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Comic Book Wednesday: ‘Bodies’

bodies_cover_1_a_p“Four time periods, four detectives, four murders. Identical M.O., identical location — the twist? It’s the same body.”

This is the idea behind “Bodies” by writer Si Spencer.

We are introduced to four time periods, which are drawn by four different artists: Meghan Hetrick for 2014, Dean Ormston for 1890, Tula Lotay for 2050 and Phil Winslade for 1940.

The setting is in London, and in each story, the detective is struggling with some type of hatred in their community: Muslim persecution in 2014, homophobia in 1890, the world’s destruction in 2050 and the Mafia in 1940. Each brings their current logic to the table, the current persecutions and possible reasonings to the front of their minds.

This first issue sets up the scene in each era and gives us a slight background to the characters, but that’s about it. They all end up in the same place: Puzzled by who was killed and why.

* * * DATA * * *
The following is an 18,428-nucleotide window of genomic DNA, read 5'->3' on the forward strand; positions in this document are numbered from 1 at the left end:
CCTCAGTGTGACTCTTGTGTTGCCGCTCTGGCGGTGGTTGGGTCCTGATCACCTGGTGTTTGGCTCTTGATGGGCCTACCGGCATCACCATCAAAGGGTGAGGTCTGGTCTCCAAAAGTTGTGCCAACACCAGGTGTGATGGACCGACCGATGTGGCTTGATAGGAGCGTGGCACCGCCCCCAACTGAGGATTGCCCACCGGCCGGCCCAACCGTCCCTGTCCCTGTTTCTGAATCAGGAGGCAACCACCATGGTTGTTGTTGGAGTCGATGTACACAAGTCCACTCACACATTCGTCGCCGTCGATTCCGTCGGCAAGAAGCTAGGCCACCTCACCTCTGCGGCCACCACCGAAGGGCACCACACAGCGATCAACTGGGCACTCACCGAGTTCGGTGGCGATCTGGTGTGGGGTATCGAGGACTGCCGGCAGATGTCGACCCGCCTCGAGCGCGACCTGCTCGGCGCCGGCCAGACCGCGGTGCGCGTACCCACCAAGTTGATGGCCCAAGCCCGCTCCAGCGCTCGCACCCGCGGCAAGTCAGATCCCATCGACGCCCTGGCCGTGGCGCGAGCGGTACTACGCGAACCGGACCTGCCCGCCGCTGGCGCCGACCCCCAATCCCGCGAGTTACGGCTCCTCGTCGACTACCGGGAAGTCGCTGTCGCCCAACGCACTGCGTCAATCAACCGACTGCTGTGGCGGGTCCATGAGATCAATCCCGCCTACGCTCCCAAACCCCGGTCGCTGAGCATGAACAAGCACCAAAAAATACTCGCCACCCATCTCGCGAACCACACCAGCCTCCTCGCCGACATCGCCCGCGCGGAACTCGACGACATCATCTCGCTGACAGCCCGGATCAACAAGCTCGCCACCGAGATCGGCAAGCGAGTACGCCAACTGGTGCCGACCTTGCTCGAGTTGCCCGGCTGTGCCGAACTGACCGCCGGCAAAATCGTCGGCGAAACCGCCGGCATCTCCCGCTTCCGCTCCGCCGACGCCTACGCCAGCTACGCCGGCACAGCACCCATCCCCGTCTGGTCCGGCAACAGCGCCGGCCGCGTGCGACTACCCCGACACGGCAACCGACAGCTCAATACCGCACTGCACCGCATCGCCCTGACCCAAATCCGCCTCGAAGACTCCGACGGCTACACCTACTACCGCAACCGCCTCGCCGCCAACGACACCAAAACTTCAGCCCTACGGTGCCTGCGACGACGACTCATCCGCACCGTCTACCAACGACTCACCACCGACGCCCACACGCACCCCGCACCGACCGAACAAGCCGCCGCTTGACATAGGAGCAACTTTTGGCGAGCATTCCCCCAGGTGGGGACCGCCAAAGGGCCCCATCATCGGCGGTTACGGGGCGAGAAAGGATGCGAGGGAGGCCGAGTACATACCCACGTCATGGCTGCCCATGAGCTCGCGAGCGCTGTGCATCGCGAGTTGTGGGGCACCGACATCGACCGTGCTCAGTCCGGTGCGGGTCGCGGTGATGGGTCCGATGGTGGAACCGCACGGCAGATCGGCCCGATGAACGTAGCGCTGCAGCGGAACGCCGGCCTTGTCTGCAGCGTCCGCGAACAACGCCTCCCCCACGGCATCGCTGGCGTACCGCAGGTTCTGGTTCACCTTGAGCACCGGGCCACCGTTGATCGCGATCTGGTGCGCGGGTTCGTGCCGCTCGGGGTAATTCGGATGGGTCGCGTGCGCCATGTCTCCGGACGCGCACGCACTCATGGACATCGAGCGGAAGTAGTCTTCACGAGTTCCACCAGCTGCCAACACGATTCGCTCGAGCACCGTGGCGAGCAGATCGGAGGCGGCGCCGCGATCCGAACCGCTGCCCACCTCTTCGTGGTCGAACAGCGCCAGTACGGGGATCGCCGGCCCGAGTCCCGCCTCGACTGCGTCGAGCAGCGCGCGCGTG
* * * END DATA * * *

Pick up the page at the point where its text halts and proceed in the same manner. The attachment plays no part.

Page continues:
Despite this slow start (which I normally hate), I think the overall idea behind “Bodies” is unique. It doesn’t stick to just one era; it ties in the favorite past eras, the current and an idea of a future.

The smart choice was having four different artists for the timeline, which gives each era a different flavor that goes beyond different characters and storylines. It truly separates them and makes each detective stand on his or her own.

This issue has been out since August, so Spencer has had a few more issues under his belt. I think “Bodies” is a good title to grab and catch up on while munching on leftover holiday cookies in front of the Christmas tree.